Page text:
In late 2016, Charles Bradley faced his greatest challenge in a lifetime filled with challenges. A stomach cancer diagnosis earlier that fall forced him off the road at the peak of his career. Weakened by months of chemotherapy, facing a potentially life threatening surgery and confronting his own mortality, Bradley stepped into a home recording studio in Queens, NY and spontaneously created “Lonely as You Are.”
Eyes closed and seated, Bradley listened to the looping track and began to speak and sing lyrics on the spot, expressing hope that “one day when God says well done” he’d be reunited in heaven with his mother, grandmother, and other loved ones. He concludes the cathartic recording with the statement: “I love you. And this is Charles Bradley. I hope this one day gets out to the world.”
Bradley’s hope is fulfilled with the release today of “Lonely as You Are” (with Bradley backed by Seth Avett and Mike Marsh from the Avett Brothers, along with co-producers James Levy and Paul Defiglia) to be followed in May by another track from that session, “Lucifer.” These are Bradley’s final recordings.
“Charles knew “Lonely as You Are” could comfort people and help them find a way to deal with their own loneliness. He was always looking for ways to make people feel better, even when he was confronting his own pain and suffering. He asked that “Lonely” be played at his funeral; he wanted to share it with the world,” says Executive Producer Morton Lorge, Bradley’s former co-manager (with his partner, current Def Jam EVP/GM Rich Isaacson).
These sessions marked an improbable collaboration between Bradley and NYC recording artist, songwriter and producer James Levy. Working out of his Queens home studio, Levy was recording demos for a follow-up to a previous album produced by Guy Berryman of Coldplay and an EP released by Julian Casablancas’ Cult Records. Levy shared the chorus and music of “Lonely as You Are” with Bradley, who wrote verses on the spot.
To finish the tracks, Levy and Lorge enlisted Nashville producer and multi-instrumentalist Paul Defiglia, who had spent the previous five years recording and touring with the Avett Brothers and Langhorne Slim. Defiglia, who plays bass, piano and organ on both tracks, brought in Avett Brothers colleagues Seth Avett (acoustic guitar) and Mike Marsh (drums) for “Lonely.”
12 time Grammy winner Jay Newland mixed “Lonely as You Are” and two time Grammy nominee Alan Silverman mastered it. Giles Clement, of Nashville, shot the cover photo during the 2017 Newport Folk Festival.
The Bradley-Levy-Defilgia collaboration lead to Somebody - a James Levy album produced by Paul Defiglia and recorded in Nashville. Songs of Love, the first release from that album, along with an official music video by Crackerfarm, will also be released by Innit Recordings, on May 10, 2019.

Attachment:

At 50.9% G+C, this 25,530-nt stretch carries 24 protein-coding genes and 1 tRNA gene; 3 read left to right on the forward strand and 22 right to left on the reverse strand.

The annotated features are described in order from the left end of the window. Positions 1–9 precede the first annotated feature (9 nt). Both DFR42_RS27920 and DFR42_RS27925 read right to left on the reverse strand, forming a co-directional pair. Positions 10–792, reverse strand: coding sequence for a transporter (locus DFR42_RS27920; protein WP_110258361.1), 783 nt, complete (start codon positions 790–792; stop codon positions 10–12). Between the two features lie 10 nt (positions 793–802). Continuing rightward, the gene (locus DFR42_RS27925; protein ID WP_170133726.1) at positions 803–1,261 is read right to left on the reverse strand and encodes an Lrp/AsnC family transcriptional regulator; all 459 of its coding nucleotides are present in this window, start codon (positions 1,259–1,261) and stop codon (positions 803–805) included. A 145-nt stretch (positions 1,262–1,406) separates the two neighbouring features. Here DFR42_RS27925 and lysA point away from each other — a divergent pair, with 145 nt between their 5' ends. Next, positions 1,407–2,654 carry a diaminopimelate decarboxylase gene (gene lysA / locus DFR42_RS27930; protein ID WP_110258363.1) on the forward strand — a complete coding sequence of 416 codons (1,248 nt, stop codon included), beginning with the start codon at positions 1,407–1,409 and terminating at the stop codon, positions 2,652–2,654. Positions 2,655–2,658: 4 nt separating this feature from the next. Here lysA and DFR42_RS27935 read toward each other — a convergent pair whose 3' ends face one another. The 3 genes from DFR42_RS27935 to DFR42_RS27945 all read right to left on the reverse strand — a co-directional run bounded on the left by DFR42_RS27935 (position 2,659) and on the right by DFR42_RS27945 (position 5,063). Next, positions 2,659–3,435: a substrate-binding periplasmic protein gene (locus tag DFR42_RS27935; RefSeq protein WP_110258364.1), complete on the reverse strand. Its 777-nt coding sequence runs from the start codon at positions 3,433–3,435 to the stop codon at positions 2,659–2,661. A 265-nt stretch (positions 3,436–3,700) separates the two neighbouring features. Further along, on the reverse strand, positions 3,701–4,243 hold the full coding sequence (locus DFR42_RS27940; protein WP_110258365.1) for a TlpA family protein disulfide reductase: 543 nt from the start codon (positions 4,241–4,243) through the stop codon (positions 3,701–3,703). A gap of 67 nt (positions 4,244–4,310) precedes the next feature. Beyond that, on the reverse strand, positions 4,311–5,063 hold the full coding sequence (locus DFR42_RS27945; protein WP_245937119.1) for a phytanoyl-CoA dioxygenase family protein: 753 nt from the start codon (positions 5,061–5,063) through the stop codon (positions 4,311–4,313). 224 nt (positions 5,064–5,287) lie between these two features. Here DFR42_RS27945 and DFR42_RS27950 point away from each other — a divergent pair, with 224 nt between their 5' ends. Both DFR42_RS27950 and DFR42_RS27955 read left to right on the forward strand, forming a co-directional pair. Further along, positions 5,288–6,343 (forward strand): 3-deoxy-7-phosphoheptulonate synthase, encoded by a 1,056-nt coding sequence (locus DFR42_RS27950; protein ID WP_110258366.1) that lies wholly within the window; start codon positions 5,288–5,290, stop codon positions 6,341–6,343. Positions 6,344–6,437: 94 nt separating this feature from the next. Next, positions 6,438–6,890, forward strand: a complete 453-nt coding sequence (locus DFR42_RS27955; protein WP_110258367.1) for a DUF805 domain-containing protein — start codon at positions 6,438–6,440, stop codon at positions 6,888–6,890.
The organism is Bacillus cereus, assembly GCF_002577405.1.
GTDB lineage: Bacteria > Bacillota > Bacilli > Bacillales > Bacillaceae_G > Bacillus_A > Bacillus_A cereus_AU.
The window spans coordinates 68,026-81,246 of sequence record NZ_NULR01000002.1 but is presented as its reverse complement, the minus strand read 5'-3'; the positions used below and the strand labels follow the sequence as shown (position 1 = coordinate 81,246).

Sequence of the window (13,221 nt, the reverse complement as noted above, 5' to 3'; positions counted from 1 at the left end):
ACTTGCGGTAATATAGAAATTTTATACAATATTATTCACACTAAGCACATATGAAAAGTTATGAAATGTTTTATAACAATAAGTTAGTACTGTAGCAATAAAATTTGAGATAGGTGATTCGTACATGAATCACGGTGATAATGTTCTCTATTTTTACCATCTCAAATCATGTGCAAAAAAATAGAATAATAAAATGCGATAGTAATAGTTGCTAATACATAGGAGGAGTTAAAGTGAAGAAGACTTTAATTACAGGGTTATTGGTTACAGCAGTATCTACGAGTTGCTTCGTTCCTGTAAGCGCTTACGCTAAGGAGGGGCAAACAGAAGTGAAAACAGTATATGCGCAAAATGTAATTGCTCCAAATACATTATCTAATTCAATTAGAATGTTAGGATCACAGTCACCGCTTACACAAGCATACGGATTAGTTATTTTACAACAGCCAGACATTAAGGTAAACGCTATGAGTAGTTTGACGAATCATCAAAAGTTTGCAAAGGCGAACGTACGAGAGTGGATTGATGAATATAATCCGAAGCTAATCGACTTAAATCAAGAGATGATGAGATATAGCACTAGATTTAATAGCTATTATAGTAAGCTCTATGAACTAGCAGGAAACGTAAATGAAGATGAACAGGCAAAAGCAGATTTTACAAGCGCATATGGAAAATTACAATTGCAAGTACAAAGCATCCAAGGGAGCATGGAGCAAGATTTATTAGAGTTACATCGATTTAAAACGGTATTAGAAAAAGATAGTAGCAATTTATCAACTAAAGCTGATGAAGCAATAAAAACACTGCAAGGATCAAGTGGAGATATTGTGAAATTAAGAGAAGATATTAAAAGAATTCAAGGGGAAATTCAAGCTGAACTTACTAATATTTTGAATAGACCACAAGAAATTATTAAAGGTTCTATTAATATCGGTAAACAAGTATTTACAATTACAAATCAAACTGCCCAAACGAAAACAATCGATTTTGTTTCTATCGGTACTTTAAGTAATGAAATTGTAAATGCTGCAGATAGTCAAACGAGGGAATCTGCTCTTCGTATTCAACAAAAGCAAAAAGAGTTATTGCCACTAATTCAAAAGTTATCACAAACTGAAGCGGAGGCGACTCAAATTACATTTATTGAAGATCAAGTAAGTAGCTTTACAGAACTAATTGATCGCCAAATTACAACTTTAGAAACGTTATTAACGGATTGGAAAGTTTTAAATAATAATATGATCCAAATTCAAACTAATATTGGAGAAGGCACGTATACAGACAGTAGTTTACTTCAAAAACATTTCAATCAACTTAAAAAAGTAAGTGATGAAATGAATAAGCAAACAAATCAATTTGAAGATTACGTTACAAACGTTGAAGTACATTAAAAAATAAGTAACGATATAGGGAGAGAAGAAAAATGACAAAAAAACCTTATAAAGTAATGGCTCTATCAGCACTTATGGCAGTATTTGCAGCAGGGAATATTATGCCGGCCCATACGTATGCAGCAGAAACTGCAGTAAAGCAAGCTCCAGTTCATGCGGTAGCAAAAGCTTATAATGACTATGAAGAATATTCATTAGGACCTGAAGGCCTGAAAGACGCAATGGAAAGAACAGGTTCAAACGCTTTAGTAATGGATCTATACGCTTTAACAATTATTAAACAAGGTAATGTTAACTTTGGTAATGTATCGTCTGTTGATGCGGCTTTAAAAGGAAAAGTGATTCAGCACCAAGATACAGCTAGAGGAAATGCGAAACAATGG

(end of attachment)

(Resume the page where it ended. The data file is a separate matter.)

The remarkable against-all-odds rise of Charles Bradley since the release of his 2011 debut album No Time For Dreaming has been well documented. Transcending a life in the streets, Bradley went from extreme poverty and homelessness to performing sold out shows and making national TV and festival appearances around the world, including at Coachella, Governors Ball, Lollapalooza, Bonnaroo, Glastonbury, SXSW and many more. Poull Brien's 2012 documentary -- Charles Bradley: Soul of America -- gave a glimpse into how Bradley turned pain and heartbreak into joy and love. One of the great live performers of his time, Bradley’s 2016 appearance on CBS This Morning: Saturday was nominated for a 2017 Daytime Emmy award for “Outstanding On-Camera Musical Performance in a Daytime Program.” In celebration of his amazing life and to commemorate what would have been Bradley’s 70th birthday, Daptone Records imprint Dunham Records in November 2018 released Black Velvet -- a collection of ten songs recorded during the sessions from each of his previous three albums, produced by Tom Brenneck and performed by the Menahan Street Band.
Innit Recordings is a record label based in NYC. Current artists include Lolawolf, James Levy and Crewshade.
Praise for Charles Bradley:
"Bradley, known as the “Screaming Eagle of Soul,” blended heartfelt ballads of love, longing and remorse with raucous tracks celebrating joy and the survival of a hardscrabble life."
- Rolling Stone
"The man’s voice is a force of nature, the kind that recording engineers get paid millions to capture but never quite do. Every syllable sounds strained to the point of breaking, though at no point does Bradley seem at risk of losing control of his most precious instrument. This is frankly incredible, as he leaves everything on the table in practically every song..."
- Consequence of Sound
"To survive what Bradley survived, yet to nonetheless resist the urge to suffocate it—and instead to excavate it, draw it out—requires extraordinary courage."
- The New Yorker
"The way Charles Bradley sang, the way he commanded a stage, his weathered yet powerful scream — every bit of his essence was imbued with the gratitude, love and absolute urgency of a man who waited until his 60s to realize his dream."
"What Bradley leaves behind is the music, and the memory of an extraordinary performer."
- The Guardian